Only an authorized user can write changes into a changeset for a given setting (according to its respective capability). But once it has been written then anyone can preview the site with the changes in the changeset applied: all that is needed is the UUID. Since previewing a changeset is now a readonly operation (whereas before 4.7 it was always a POST request), a changeset can be previewed on a site by authenticated and unauthenticated users alike. With the changeset UUID supplied when opening the Customizer, a user can keep iterating on a set of changes over several days or longer and only publish them once stakeholders are satisfied. Now, freelancers and agencies will be better able to communicate and collaborate on site changes with clients.

Once a customize_changeset post transitions to the publish status then all of the values in the changeset will be passed into their respective WP_Customize_Setting::update() methods to publish (“go live”) on the site: in version control terminology, the staged values from the changeset get committed and pushed. All of the changes go live together in a batch save operation (originally changesets were termed “transactions”).

As noted in the 4.7 merge proposal:

For the initial core merge, no UI changes are being proposed. The feature will only be exposed as the new query parameter on the URL. Adding a UI to this feature will happen in a future release.

The future [release] is now. Where the infrastructure of changesets was merged from the Customize Changesets feature plugin in 4.7, the key UI features from the plugin are now being merged in 4.9 after a significant number of design iterations.

This dev note contains sections on the following:

Continue reading

#4-9, #customize, #dev-notes

Press This in 4.9

In WordPress 4.9, Press This has found a new home as a “canonical” plugin.

Proposed in #41689 and committed in r41584, Press This and the supporting functions are no longer in Core at all. This is notably different than the Link Manager deprecation, which left all of the code in Core but deactivated behind a filter. If you are extending the WP_Press_This class, you will need to update your plugin or theme as it is no longer present in Core.

When someone visits wp-admin/press-this.php, they are given a prompt to install the new plugin or to notify their administrator to install it:

If installing it through the prompt above, the activation flow will return them to Press This:

If you are extending Press This or are depending on functionality from it, you can see how to check for plugin availability via 4.9’s wp-admin/press-this.php and please comment on #37938 discussing if some of the parsing functionality of Press This would be beneficial ported back into Core.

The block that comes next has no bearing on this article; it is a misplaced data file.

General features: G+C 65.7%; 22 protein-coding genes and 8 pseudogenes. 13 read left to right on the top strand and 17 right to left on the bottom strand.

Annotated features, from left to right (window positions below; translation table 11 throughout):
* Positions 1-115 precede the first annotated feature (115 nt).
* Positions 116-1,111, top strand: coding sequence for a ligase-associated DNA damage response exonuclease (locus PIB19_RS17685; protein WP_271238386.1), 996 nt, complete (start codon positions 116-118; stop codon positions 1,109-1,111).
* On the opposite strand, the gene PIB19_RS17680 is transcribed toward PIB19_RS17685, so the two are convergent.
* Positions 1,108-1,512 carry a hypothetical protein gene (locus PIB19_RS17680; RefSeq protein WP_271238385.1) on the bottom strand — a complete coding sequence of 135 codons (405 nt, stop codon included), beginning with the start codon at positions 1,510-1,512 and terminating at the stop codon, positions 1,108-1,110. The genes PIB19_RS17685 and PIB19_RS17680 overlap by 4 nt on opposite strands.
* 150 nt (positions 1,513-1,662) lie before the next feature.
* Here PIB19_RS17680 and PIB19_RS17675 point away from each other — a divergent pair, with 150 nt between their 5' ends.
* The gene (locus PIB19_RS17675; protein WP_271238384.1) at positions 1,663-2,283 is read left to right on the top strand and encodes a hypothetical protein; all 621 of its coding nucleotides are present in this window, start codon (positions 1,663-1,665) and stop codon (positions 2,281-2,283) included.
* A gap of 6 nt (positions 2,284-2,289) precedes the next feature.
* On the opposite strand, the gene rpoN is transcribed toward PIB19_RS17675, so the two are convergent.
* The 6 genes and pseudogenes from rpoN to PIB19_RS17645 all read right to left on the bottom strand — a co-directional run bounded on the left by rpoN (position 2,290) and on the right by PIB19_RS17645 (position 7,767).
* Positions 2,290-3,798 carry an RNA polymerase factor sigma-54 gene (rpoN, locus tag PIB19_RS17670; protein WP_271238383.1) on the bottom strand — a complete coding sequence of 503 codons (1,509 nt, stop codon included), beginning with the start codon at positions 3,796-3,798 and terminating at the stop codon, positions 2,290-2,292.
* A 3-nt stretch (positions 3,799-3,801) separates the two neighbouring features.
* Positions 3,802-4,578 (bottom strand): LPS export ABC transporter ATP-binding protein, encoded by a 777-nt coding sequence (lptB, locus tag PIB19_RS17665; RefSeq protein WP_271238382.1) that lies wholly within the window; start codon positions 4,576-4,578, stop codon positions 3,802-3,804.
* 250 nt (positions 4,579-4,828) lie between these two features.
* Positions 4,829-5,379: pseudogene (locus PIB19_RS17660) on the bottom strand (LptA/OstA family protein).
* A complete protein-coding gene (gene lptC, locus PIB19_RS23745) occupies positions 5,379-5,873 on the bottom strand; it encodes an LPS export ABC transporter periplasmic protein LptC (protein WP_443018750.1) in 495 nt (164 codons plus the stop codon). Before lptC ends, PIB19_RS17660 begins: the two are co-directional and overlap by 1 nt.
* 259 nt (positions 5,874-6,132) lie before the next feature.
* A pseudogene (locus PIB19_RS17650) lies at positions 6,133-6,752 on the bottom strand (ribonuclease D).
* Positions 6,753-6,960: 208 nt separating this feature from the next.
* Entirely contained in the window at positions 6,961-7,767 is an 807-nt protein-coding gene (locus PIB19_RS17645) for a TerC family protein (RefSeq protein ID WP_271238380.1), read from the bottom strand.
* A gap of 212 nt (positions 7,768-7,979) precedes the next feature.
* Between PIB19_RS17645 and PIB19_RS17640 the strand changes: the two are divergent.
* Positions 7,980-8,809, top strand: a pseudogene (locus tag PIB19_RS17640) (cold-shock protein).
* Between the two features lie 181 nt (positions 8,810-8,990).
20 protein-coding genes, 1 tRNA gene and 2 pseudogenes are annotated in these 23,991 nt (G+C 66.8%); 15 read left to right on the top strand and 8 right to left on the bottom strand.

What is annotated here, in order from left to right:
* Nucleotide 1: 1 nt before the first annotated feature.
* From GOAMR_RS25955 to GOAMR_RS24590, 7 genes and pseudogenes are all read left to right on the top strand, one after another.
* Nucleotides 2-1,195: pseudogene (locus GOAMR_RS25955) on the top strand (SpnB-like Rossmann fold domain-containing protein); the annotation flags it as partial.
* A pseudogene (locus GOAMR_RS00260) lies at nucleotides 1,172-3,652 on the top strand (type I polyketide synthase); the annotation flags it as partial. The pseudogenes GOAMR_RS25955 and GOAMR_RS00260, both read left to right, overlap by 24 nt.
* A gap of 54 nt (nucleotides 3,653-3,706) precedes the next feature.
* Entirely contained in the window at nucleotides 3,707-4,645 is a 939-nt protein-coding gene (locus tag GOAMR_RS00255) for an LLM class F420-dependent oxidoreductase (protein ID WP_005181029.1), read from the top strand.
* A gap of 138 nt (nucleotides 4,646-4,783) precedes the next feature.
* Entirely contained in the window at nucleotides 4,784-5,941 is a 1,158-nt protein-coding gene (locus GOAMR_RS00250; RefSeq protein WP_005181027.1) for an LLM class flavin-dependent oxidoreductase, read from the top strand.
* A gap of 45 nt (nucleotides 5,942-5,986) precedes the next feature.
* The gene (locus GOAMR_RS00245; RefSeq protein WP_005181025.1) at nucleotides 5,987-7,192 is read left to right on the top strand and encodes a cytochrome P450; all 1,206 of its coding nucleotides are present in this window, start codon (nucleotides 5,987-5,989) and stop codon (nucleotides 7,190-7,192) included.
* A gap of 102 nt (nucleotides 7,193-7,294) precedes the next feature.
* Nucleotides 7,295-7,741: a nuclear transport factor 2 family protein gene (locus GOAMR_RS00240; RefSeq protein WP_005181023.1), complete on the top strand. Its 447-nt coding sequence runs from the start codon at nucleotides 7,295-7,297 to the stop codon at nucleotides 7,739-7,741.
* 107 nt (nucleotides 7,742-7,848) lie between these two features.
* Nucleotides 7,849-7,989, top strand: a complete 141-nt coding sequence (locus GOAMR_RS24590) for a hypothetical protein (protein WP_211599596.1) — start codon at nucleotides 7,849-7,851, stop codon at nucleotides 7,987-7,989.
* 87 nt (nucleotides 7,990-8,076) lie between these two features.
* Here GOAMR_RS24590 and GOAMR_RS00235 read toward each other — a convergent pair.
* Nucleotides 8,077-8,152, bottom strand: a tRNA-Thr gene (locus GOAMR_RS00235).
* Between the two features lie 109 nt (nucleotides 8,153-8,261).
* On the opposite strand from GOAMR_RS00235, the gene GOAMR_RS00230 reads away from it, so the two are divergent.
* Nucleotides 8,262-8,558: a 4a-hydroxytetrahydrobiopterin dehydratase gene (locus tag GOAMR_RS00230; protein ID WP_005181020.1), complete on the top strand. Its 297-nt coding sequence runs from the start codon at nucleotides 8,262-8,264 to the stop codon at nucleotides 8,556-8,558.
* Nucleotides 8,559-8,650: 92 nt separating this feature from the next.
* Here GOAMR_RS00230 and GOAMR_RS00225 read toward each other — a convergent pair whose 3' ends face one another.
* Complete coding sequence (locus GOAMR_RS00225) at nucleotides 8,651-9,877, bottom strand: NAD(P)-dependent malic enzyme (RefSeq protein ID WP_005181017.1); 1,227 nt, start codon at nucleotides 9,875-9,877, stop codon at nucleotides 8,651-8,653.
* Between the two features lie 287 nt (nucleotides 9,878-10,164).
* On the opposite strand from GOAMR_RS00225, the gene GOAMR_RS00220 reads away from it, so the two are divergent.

In the new plugin, older bookmarklets will no longer function and this feature is discontinued. Usage of bookmarklets across the web has decreased significantly and bad actors attempting to trick users to preform unsavory actions increased over the years. Coupled with advancing toward a new editing in experience in Core, we decided it was a suitable time to make these changes in one swift move.

Continued development of Press This will happen at https://github.com/WordPress/press-this/ and I hope those who like the streamline editing experience will continue to contribute. Short-term goals include switching to the REST API instead of admin-ajax and tweaking the current experience.

#4-9, #dev-notes

Improvements to the Customize JS API in 4.9

There are many user-facing Customizer improvements in 4.9, including: drafting/scheduling of changesets, autosave revisions, changeset post locking, frontend public previews, a new experience for browsing and installing themes, updated nav menu creation UX, and the code editing improvements for the Custom HTML widget and Additional CSS. But in addition to all of these, there are also many improvements for developers which will make extending the Customizer much more pleasant.

Something important to remember about the Customizer is that it is a single page application that is powered by JavaScript. Many developers may only interact with the PHP API for registering controls, settings, sections, panels, and partials. But controls, sections, and panels do not need to be registered in PHP at all. The PHP API for registration is essentially a wrapper for the underlying JS API. When you load the Customizer all of the params for the PHP-registered constructs are exported to the client for the JavaScript API to instantiate and initially add to the UI, but this JS API can dynamically instantiate additional constructs at any time thereafter in a Customizer session. This is how new widgets, nav menus, and nav menu items are added without requiring the entire Customizer to reload. You can also avoid statically registering settings and partials in PHP by instead adding filters to dynamically recognize settings and partials, allowing them to be registered on demand. All of this allows the Customizer application to scale out to be able to customize and preview an unlimited number of things on a site (e.g. any post or page with their postmeta in the Customize Posts feature plugin). The point here is that in order for the Customizer to scale, the JavaScript API must be used directly. So this is why the Customizer JS API improvements in 4.9 are important as they fix many longstanding annoyances and shortcomings with the JS API.

This dev note contains the following sections:

Continue reading

#4-9, #customize, #dev-notes

Changed behaviour of esc_sql() in WordPress 4.8.3

As part of the WordPress 4.8.3 release, there is a change in `esc_sql()` behaviour that may affect plugin developers who expect `esc_sql()` to return a string that’s usable outside of the context of building a query to send to WPDB.

While we strongly recommend you do not use `esc_sql()` for other purposes, we understand that it can be tricky to rewrite old code rapidly. To return to the old behaviour, you can use the `$wpdb->remove_placeholder_escape()` method, like so:

echo esc_sql( "100%" );
// "100{9fa52f39262a451892931117b9ab11b5a06d3a15faee833cc75edb18b4411d11}"

echo $wpdb->remove_placeholder_escape( esc_sql( "100%" ) );
// "100%"

#4-8, #4-8-3, #dev-notes, #wpdb